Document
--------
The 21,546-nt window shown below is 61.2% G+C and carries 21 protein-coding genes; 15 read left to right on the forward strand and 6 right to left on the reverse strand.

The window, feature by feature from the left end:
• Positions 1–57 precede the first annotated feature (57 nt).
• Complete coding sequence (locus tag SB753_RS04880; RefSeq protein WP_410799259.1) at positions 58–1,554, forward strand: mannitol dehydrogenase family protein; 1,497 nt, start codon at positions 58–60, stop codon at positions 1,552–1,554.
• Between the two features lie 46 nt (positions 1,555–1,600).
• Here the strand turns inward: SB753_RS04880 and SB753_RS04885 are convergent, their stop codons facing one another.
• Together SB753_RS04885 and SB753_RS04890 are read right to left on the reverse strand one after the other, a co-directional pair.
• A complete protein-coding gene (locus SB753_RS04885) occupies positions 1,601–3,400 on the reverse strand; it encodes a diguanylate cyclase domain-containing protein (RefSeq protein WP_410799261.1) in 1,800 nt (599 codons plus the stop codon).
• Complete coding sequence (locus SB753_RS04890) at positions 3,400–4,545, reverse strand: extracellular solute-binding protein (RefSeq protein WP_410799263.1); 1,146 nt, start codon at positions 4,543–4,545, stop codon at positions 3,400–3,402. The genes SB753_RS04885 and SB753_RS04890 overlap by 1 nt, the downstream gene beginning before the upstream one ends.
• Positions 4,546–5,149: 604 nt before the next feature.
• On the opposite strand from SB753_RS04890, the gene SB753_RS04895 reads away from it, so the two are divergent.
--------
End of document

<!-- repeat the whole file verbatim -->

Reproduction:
The 21,546-nt window shown below is 61.2% G+C and carries 21 protein-coding genes; 15 read left to right on the forward strand and 6 right to left on the reverse strand.

The window, feature by feature from the left end:
• Positions 1–57 precede the first annotated feature (57 nt).
• Complete coding sequence (locus tag SB753_RS04880; RefSeq protein WP_410799259.1) at positions 58–1,554, forward strand: mannitol dehydrogenase family protein; 1,497 nt, start codon at positions 58–60, stop codon at positions 1,552–1,554.
• Between the two features lie 46 nt (positions 1,555–1,600).
• Here the strand turns inward: SB753_RS04880 and SB753_RS04885 are convergent, their stop codons facing one another.
• Together SB753_RS04885 and SB753_RS04890 are read right to left on the reverse strand one after the other, a co-directional pair.
• A complete protein-coding gene (locus SB753_RS04885) occupies positions 1,601–3,400 on the reverse strand; it encodes a diguanylate cyclase domain-containing protein (RefSeq protein WP_410799261.1) in 1,800 nt (599 codons plus the stop codon).
• Complete coding sequence (locus SB753_RS04890) at positions 3,400–4,545, reverse strand: extracellular solute-binding protein (RefSeq protein WP_410799263.1); 1,146 nt, start codon at positions 4,543–4,545, stop codon at positions 3,400–3,402. The genes SB753_RS04885 and SB753_RS04890 overlap by 1 nt, the downstream gene beginning before the upstream one ends.
• Positions 4,546–5,149: 604 nt before the next feature.
• On the opposite strand from SB753_RS04890, the gene SB753_RS04895 reads away from it, so the two are divergent.